You are right. I absolutely have this answer. Garth Brooks. I have always been, I’m a country girl and I’ve always been a Garth Brooks fan, mainly because he’s an incredible performer and he leaves his heart out on that stage every time. And he’s just phenomenal. So I thoroughly enjoy.

Martin Rowinski (38:31.65)

Shannon Bex Basada (38:52.562)
his performance ability and Yeah, the songs his songs are pretty good to you. So Garth Brooks easy boom next

Martin Rowinski (38:59.386)
Alright. So we gotta get Garth on your next birthday party. Alright, got it.

Shannon Bex Basada (39:05.106)
That’s right, here we are. What’s up? I hope you’re watching. Ha ha ha.

Martin Rowinski (39:09.042)
All right. Now imagine you’re given an unlimited budget to produce a movie about any event in history or fiction. What story would you choose to bring to the screen and who would star in it?

Shannon Bex Basada (39:24.978)
Oh my gosh, this is really good, but you can’t ask me that. Who?

Martin Rowinski (39:29.943)

Shannon Bex Basada (39:33.97)
Oh my gosh, this is a hard one. Thanks, Martin. Okay. Are you okay? Good, good, okay. I was hoping you’d say that. Okay, anyone in history who has, okay. I got this, I got this. Give me a second.

Martin Rowinski (39:38.078)
I’m available to star in it if it’s a good story, just kidding.

Shannon Bex Basada (39:58.802)
Okay, I love a podcast called The History Chicks. I have a hard time just entertaining myself without learning something. So it’s a way I can be entertained but then learn something. The Unsinkable Molly Brown, she sounds like such a firecracker and she had such, from what I know, a diverse background. She came from…

a background and then ended in a society and in a ranking that you’re like, how did that even happen? So her journey, I think, will be really interesting to unpack. And she obviously, from what I’ve heard, has had so much heart and spunk and grit. And I would love to learn from that. So I think the unthinkable Molly Brown would be somebody I’d like to know more about. And who would star in it? Hmm.

Well, the only person that I think could deliver a role like that is Kate Winslet. And it’s funny that she was in Titanic and Unsinkable Molly Brown was in Titanic, but, but, but Kate is such an amazing actress or Emma Stone, actually. That would be another one. Emma Stone to star. Yeah. I mean, I don’t know their availability.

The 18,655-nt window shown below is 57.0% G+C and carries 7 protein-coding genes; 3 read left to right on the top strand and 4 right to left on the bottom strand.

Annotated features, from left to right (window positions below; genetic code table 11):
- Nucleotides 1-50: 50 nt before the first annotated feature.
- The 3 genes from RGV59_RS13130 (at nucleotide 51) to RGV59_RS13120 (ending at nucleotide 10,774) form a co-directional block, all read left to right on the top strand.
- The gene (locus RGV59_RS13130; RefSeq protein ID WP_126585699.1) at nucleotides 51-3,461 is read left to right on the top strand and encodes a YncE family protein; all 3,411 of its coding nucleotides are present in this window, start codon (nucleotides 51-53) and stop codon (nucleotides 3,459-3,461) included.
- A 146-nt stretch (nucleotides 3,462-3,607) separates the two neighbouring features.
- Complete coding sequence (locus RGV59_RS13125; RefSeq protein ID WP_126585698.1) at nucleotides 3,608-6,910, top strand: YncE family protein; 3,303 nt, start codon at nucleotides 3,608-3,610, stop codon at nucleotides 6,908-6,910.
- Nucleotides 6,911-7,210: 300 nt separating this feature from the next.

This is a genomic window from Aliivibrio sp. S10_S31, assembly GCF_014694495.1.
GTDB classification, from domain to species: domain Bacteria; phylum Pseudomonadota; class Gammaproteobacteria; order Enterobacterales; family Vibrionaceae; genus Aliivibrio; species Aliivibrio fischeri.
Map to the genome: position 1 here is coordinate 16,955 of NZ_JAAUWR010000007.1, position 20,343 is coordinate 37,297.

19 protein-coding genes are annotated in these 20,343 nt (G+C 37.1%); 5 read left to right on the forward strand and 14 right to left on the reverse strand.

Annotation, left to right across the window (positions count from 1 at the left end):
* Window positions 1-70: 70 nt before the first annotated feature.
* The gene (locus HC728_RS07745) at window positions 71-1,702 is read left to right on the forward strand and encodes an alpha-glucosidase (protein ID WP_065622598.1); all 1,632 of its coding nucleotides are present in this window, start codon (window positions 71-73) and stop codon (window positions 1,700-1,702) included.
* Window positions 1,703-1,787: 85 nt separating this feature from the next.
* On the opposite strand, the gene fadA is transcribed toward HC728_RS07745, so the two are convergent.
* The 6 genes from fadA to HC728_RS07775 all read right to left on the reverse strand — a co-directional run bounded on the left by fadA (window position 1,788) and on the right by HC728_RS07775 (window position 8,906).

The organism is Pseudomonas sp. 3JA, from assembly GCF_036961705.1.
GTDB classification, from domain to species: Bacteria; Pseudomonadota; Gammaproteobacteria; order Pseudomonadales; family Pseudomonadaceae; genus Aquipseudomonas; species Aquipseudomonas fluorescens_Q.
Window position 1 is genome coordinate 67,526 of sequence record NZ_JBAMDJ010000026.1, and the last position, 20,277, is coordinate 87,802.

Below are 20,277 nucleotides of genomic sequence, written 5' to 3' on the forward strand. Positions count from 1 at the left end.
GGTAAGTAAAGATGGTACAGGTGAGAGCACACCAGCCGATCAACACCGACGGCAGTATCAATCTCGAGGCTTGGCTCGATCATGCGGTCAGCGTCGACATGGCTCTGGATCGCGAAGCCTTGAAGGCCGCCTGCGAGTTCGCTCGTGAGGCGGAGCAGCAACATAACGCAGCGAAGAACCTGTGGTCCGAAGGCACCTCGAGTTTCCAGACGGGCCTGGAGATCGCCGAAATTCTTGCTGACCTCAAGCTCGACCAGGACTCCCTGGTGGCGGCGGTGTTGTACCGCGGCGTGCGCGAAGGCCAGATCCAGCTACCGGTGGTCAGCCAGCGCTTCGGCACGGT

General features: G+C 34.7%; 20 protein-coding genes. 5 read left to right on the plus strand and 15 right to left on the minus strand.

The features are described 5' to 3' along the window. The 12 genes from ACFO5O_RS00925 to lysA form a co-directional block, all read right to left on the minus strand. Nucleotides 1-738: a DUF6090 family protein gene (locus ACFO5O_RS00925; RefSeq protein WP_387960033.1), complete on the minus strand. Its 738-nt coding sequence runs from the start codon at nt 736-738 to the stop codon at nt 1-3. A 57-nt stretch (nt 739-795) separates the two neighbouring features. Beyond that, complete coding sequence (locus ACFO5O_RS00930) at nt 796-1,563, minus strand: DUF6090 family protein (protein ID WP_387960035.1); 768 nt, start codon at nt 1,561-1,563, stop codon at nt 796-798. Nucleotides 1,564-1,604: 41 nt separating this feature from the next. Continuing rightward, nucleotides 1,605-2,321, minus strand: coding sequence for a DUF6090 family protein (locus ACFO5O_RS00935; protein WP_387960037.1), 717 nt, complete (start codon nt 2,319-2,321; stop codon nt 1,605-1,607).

Martin Rowinski (41:00.45)
Ha ha ha!

Martin Rowinski (41:12.502)
So you got options. All right, now we got to work on the budget. All right, if you could instantly gain mastery in a new skill, just one, or a hobby that you’ve never tried before, what would it be and why?

Shannon Bex Basada (41:27.506)
Thank you.

Shannon Bex Basada (41:33.65)
I can only pick one. Piano. I would, I’ve always wanted to learn. I’ve taken a few lessons, but oh, if I could just sit at a piano and just play, it doesn’t even have to be for anybody. It would be my own therapy. Yeah, what a great skill.

Martin Rowinski (41:36.15)
Just one.

Martin Rowinski (41:56.018)
Yeah, I’m right there with you on that one. I have zero music skills, like none. I don’t even think AI could help me sing.

Shannon Bex Basada (42:01.362)
We’ll work on that. Well, I know, it’s gonna try, but yeah.

Martin Rowinski (42:10.355)
At least you had that going. I don’t even have that. All right. Last one. Not sure if you like karaoke or not, but if you were with a group of close friends, what is your go-to karaoke song?

Shannon Bex Basada (42:13.682)

Shannon Bex Basada (42:18.77)


Shannon Bex Basada (42:30.482)
I actually have an actual story of this moment. No, I do not like karaoke. For some reason as a multi-platinum recording artist, people have high expectations of you and karaoke is not that easy. It’s kind of like that dance dance revolution machine, arcade machine where you had to like jump on the square and then jump, jump, jump, and like hit the marks as a dancer. Not dance.

Not dance, not interesting. Um, but yes. My go-to, I was actually with my husband and a bunch of work colleagues. And we were at a karaoke bar and they were like, can you sing? I’m like, no. Please? No. Sure enough, they put my name on the list. So, my go-to? Proud Mary. Tina Turner.

Martin Rowinski (43:00.194)

Martin Rowinski (43:19.326)
Uh, wow. Love to hear that. That’s a not an easy song.

Shannon Bex Basada (43:23.698)
So when Garth comes, we’ll have him play Proud Mary and then you’ll get to see me sing it. That’s my karaoke with Garth and then maybe we’ll get him to teach us guitar at least, if not piano. So Garth has a long list. I like it.

Martin Rowinski (43:37.525)
Oh, there you go.

I love the goals. Now we got to get to work on it.

Shannon Bex Basada (43:46.61)
I’m ambitious, if you can’t tell.

Martin Rowinski (43:50.518)
Yeah, me too.

I’m gonna try to figure out how to get hold of Garth now. Awesome, Shannon. Shannon, I can’t thank you enough. This was awesome, incredible. Great opportunity to have you on the show. Great opportunity to meet with you. And I do look forward to meeting you in person. So I know that’s gonna happen. Hopefully you and your husband and we can hang out, have a glass of wine and just relax and have a good laugh.

Shannon Bex Basada (43:56.85)
All right, I like it.

Shannon Bex Basada (44:12.338)
Thank you.

Shannon Bex Basada (44:24.242)
That sounds amazing. I love it.

Martin Rowinski (44:27.206)
Awesome. Well, thank you everybody for joining us on Boredom Chronicles and until next time.